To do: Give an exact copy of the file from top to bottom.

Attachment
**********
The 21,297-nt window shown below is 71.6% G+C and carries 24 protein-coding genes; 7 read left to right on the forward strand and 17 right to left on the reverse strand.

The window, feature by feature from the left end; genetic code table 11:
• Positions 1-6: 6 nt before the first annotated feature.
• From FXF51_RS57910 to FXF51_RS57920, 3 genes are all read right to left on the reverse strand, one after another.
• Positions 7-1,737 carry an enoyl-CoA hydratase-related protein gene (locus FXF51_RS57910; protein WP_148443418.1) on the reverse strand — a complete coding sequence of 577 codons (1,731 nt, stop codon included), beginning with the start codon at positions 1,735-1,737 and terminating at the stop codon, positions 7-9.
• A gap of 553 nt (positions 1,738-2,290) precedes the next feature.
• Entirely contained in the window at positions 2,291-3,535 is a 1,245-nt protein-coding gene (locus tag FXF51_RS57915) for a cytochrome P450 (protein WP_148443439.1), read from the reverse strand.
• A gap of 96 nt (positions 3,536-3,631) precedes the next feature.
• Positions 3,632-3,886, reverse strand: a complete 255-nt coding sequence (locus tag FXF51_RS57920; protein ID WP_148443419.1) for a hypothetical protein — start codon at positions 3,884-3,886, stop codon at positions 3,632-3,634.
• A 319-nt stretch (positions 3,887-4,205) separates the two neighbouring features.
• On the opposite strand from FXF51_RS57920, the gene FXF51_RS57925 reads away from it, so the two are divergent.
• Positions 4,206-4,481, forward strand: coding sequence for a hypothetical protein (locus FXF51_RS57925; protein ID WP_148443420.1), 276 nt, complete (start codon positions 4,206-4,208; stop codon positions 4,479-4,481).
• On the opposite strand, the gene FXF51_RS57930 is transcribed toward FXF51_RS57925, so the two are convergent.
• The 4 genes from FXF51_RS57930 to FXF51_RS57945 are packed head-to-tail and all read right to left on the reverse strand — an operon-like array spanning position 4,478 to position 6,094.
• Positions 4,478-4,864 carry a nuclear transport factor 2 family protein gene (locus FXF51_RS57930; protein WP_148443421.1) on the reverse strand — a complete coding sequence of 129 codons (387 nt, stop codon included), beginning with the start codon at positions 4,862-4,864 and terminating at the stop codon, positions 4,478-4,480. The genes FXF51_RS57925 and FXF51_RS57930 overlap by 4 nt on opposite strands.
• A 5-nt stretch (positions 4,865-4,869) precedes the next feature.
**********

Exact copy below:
The 21,297-nt window shown below is 71.6% G+C and carries 24 protein-coding genes; 7 read left to right on the forward strand and 17 right to left on the reverse strand.

The window, feature by feature from the left end; genetic code table 11:
• Positions 1-6: 6 nt before the first annotated feature.
• From FXF51_RS57910 to FXF51_RS57920, 3 genes are all read right to left on the reverse strand, one after another.
• Positions 7-1,737 carry an enoyl-CoA hydratase-related protein gene (locus FXF51_RS57910; protein WP_148443418.1) on the reverse strand — a complete coding sequence of 577 codons (1,731 nt, stop codon included), beginning with the start codon at positions 1,735-1,737 and terminating at the stop codon, positions 7-9.
• A gap of 553 nt (positions 1,738-2,290) precedes the next feature.
• Entirely contained in the window at positions 2,291-3,535 is a 1,245-nt protein-coding gene (locus tag FXF51_RS57915) for a cytochrome P450 (protein WP_148443439.1), read from the reverse strand.
• A gap of 96 nt (positions 3,536-3,631) precedes the next feature.
• Positions 3,632-3,886, reverse strand: a complete 255-nt coding sequence (locus tag FXF51_RS57920; protein ID WP_148443419.1) for a hypothetical protein — start codon at positions 3,884-3,886, stop codon at positions 3,632-3,634.
• A 319-nt stretch (positions 3,887-4,205) separates the two neighbouring features.
• On the opposite strand from FXF51_RS57920, the gene FXF51_RS57925 reads away from it, so the two are divergent.
• Positions 4,206-4,481, forward strand: coding sequence for a hypothetical protein (locus FXF51_RS57925; protein ID WP_148443420.1), 276 nt, complete (start codon positions 4,206-4,208; stop codon positions 4,479-4,481).
• On the opposite strand, the gene FXF51_RS57930 is transcribed toward FXF51_RS57925, so the two are convergent.
• The 4 genes from FXF51_RS57930 to FXF51_RS57945 are packed head-to-tail and all read right to left on the reverse strand — an operon-like array spanning position 4,478 to position 6,094.
• Positions 4,478-4,864 carry a nuclear transport factor 2 family protein gene (locus FXF51_RS57930; protein WP_148443421.1) on the reverse strand — a complete coding sequence of 129 codons (387 nt, stop codon included), beginning with the start codon at positions 4,862-4,864 and terminating at the stop codon, positions 4,478-4,480. The genes FXF51_RS57925 and FXF51_RS57930 overlap by 4 nt on opposite strands.
• A 5-nt stretch (positions 4,865-4,869) precedes the next feature.